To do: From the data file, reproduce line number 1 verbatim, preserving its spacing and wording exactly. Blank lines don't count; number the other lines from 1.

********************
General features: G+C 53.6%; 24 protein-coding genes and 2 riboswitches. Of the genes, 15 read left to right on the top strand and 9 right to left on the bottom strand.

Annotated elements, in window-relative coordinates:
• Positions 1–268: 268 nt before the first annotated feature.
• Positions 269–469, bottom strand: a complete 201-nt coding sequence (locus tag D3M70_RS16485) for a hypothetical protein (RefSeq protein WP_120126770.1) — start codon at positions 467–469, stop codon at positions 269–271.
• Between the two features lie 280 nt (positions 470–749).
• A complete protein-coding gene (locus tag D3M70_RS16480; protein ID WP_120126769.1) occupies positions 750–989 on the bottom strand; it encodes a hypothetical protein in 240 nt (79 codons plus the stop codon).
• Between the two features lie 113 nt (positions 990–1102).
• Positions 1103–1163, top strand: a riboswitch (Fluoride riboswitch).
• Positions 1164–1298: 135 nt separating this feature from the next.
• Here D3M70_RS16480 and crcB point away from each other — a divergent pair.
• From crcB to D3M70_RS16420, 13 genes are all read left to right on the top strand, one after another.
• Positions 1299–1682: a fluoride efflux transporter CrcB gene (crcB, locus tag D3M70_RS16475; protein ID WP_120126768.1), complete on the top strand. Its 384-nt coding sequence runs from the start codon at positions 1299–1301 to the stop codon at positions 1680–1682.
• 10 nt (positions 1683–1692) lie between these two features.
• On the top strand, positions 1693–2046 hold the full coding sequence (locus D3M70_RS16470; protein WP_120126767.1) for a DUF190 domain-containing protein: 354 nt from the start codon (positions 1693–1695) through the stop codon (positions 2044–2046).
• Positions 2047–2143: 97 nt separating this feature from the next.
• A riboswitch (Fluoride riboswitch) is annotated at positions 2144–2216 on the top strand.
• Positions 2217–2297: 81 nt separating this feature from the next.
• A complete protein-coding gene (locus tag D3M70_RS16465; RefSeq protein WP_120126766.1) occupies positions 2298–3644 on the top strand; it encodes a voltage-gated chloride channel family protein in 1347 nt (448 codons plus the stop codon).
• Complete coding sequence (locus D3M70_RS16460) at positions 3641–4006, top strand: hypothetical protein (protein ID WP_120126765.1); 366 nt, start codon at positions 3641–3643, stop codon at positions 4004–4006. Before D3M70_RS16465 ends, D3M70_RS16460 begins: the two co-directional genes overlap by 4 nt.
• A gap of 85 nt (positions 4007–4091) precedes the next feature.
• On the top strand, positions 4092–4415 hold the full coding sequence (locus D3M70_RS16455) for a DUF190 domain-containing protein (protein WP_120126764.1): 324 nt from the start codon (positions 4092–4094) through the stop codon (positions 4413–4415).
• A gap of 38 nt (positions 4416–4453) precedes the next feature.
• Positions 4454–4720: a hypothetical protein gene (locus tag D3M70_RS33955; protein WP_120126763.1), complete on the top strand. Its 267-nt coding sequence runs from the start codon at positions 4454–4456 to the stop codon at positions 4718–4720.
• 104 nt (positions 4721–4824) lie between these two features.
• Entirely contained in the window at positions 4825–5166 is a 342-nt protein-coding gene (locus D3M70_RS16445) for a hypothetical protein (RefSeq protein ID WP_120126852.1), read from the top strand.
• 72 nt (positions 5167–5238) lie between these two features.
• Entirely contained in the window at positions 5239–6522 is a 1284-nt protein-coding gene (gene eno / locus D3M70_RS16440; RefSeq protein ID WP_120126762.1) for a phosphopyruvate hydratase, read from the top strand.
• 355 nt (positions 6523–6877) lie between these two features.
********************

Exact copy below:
General features: G+C 53.6%; 24 protein-coding genes and 2 riboswitches. Of the genes, 15 read left to right on the top strand and 9 right to left on the bottom strand.